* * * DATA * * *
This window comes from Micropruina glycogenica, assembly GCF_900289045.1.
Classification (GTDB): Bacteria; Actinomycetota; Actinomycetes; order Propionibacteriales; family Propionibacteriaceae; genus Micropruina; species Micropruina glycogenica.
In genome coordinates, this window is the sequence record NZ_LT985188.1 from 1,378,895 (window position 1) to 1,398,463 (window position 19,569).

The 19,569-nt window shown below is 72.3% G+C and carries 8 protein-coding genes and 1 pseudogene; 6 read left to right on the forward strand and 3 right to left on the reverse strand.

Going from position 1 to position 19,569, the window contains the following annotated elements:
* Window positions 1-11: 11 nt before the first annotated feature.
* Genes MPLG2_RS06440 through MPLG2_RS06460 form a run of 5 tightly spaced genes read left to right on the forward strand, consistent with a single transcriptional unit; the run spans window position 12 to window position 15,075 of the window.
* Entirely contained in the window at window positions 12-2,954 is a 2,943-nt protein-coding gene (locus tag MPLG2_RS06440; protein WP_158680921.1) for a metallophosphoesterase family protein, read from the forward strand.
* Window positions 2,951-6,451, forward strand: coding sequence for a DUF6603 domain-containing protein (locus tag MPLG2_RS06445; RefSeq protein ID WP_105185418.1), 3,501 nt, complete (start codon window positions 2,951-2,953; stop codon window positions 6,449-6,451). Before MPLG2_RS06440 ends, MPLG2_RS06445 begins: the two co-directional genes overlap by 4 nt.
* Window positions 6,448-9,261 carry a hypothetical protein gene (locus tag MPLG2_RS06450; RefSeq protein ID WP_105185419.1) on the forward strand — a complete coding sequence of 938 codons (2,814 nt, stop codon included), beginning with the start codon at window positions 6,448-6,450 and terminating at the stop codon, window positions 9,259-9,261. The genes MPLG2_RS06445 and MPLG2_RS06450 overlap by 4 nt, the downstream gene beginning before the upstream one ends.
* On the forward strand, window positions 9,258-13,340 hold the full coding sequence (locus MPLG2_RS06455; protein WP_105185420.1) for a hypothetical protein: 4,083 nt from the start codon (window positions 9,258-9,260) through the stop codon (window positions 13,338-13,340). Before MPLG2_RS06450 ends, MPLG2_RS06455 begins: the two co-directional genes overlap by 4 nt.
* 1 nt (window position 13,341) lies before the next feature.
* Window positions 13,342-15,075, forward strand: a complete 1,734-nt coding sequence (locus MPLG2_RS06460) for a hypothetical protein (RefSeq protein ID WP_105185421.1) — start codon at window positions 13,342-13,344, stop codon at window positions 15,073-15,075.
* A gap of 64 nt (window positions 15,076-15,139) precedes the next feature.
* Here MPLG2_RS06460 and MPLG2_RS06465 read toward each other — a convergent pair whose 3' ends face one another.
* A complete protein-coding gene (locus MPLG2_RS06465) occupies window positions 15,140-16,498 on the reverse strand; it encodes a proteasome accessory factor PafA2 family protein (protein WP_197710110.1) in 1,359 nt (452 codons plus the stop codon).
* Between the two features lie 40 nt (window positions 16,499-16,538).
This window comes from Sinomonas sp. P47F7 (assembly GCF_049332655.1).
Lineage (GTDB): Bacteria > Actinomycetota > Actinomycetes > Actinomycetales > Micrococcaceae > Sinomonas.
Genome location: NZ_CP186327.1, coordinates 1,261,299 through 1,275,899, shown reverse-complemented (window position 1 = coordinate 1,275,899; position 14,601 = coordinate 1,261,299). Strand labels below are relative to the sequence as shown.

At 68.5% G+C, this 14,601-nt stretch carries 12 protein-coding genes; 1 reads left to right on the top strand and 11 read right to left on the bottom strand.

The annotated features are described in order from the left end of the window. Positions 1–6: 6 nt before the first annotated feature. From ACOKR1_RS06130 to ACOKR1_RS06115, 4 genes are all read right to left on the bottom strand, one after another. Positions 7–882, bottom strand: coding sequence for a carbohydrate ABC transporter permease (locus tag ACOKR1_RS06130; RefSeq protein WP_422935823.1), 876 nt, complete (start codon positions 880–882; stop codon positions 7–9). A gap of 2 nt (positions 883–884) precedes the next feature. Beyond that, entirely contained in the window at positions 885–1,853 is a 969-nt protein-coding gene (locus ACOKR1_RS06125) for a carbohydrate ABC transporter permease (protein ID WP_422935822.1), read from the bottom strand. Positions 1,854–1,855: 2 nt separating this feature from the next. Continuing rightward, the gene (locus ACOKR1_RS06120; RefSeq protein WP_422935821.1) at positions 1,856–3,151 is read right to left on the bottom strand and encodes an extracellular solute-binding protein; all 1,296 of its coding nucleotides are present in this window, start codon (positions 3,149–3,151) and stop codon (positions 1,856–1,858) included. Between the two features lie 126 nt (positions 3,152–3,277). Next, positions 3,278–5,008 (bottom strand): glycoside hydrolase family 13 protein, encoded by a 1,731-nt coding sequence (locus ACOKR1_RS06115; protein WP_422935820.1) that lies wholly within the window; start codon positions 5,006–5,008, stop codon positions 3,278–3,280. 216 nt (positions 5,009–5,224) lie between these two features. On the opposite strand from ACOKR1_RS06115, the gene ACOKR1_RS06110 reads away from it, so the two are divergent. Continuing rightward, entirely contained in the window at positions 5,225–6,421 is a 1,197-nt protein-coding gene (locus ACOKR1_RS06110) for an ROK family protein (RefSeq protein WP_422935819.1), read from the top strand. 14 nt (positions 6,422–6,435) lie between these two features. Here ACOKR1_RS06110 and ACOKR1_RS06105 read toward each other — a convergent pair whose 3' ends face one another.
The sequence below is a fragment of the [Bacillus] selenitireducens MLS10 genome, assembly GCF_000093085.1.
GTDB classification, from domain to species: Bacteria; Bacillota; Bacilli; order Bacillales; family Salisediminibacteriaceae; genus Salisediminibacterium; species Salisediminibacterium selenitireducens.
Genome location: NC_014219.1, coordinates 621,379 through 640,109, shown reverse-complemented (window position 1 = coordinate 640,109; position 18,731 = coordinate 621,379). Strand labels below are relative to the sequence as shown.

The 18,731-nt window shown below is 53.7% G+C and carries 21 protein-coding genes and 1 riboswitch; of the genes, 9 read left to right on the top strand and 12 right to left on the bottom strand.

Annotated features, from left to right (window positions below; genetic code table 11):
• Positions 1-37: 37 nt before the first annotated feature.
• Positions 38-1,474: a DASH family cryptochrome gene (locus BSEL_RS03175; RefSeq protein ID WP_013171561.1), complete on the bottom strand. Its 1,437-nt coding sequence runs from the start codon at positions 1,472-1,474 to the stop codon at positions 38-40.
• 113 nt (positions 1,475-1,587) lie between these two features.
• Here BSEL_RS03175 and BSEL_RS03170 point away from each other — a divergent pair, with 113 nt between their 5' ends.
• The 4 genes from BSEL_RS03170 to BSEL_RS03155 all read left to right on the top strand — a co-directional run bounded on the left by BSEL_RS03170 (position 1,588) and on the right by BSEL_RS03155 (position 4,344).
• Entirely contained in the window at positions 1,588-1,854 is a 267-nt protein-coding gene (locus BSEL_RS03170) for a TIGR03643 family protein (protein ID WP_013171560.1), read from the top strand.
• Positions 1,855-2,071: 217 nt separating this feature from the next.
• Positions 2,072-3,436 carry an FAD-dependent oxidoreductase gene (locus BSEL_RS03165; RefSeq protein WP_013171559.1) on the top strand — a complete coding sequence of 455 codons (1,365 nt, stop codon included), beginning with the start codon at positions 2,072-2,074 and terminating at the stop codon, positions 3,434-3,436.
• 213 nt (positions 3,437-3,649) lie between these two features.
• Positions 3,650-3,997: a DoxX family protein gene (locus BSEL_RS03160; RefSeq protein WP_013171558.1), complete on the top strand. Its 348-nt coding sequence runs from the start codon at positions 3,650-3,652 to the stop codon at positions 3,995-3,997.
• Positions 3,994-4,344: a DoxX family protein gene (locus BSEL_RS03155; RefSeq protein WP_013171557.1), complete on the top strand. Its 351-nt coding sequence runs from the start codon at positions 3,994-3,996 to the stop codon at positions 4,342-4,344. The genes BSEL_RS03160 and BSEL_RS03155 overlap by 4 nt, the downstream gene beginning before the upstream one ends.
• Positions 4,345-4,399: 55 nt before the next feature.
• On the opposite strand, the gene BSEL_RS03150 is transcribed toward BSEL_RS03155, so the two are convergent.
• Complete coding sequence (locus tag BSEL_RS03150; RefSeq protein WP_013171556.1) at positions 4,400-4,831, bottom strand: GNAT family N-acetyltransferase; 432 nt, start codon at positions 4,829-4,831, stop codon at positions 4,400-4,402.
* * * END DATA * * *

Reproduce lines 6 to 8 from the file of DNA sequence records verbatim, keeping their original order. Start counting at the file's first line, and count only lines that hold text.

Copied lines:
* Window positions 1-11: 11 nt before the first annotated feature.
* Genes MPLG2_RS06440 through MPLG2_RS06460 form a run of 5 tightly spaced genes read left to right on the forward strand, consistent with a single transcriptional unit; the run spans window position 12 to window position 15,075 of the window.
* Entirely contained in the window at window positions 12-2,954 is a 2,943-nt protein-coding gene (locus tag MPLG2_RS06440; protein WP_158680921.1) for a metallophosphoesterase family protein, read from the forward strand.